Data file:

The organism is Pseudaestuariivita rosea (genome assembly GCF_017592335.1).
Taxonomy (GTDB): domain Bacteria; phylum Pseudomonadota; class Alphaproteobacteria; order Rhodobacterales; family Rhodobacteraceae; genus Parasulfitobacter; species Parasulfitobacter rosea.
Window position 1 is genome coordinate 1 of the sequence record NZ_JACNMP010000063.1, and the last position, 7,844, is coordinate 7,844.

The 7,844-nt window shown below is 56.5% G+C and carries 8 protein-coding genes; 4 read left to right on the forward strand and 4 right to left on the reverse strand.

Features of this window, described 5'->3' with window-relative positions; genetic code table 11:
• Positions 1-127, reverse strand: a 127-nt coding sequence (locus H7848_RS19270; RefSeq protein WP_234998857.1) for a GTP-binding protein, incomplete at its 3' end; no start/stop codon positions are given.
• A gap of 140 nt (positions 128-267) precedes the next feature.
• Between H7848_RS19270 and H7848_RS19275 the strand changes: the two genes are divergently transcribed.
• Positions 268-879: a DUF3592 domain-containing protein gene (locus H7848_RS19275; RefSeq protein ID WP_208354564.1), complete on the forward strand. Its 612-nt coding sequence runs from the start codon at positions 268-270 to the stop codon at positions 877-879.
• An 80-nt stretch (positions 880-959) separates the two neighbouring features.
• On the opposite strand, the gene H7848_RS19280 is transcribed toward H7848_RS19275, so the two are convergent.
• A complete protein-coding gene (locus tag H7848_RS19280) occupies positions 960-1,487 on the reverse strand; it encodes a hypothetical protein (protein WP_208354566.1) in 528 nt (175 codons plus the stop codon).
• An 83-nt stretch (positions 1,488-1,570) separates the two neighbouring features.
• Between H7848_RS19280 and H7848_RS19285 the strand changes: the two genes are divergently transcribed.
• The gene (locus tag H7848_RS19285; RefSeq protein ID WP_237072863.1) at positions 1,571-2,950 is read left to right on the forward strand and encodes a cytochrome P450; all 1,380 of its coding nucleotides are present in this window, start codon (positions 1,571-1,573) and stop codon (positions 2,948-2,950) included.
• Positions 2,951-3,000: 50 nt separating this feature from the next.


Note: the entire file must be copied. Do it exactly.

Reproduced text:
The organism is Pseudaestuariivita rosea (genome assembly GCF_017592335.1).
Taxonomy (GTDB): domain Bacteria; phylum Pseudomonadota; class Alphaproteobacteria; order Rhodobacterales; family Rhodobacteraceae; genus Parasulfitobacter; species Parasulfitobacter rosea.
Window position 1 is genome coordinate 1 of the sequence record NZ_JACNMP010000063.1, and the last position, 7,844, is coordinate 7,844.

The 7,844-nt window shown below is 56.5% G+C and carries 8 protein-coding genes; 4 read left to right on the forward strand and 4 right to left on the reverse strand.

Features of this window, described 5'->3' with window-relative positions; genetic code table 11:
• Positions 1-127, reverse strand: a 127-nt coding sequence (locus H7848_RS19270; RefSeq protein WP_234998857.1) for a GTP-binding protein, incomplete at its 3' end; no start/stop codon positions are given.
• A gap of 140 nt (positions 128-267) precedes the next feature.
• Between H7848_RS19270 and H7848_RS19275 the strand changes: the two genes are divergently transcribed.
• Positions 268-879: a DUF3592 domain-containing protein gene (locus H7848_RS19275; RefSeq protein ID WP_208354564.1), complete on the forward strand. Its 612-nt coding sequence runs from the start codon at positions 268-270 to the stop codon at positions 877-879.
• An 80-nt stretch (positions 880-959) separates the two neighbouring features.
• On the opposite strand, the gene H7848_RS19280 is transcribed toward H7848_RS19275, so the two are convergent.
• A complete protein-coding gene (locus tag H7848_RS19280) occupies positions 960-1,487 on the reverse strand; it encodes a hypothetical protein (protein WP_208354566.1) in 528 nt (175 codons plus the stop codon).
• An 83-nt stretch (positions 1,488-1,570) separates the two neighbouring features.
• Between H7848_RS19280 and H7848_RS19285 the strand changes: the two genes are divergently transcribed.
• The gene (locus tag H7848_RS19285; RefSeq protein ID WP_237072863.1) at positions 1,571-2,950 is read left to right on the forward strand and encodes a cytochrome P450; all 1,380 of its coding nucleotides are present in this window, start codon (positions 1,571-1,573) and stop codon (positions 2,948-2,950) included.
• Positions 2,951-3,000: 50 nt separating this feature from the next.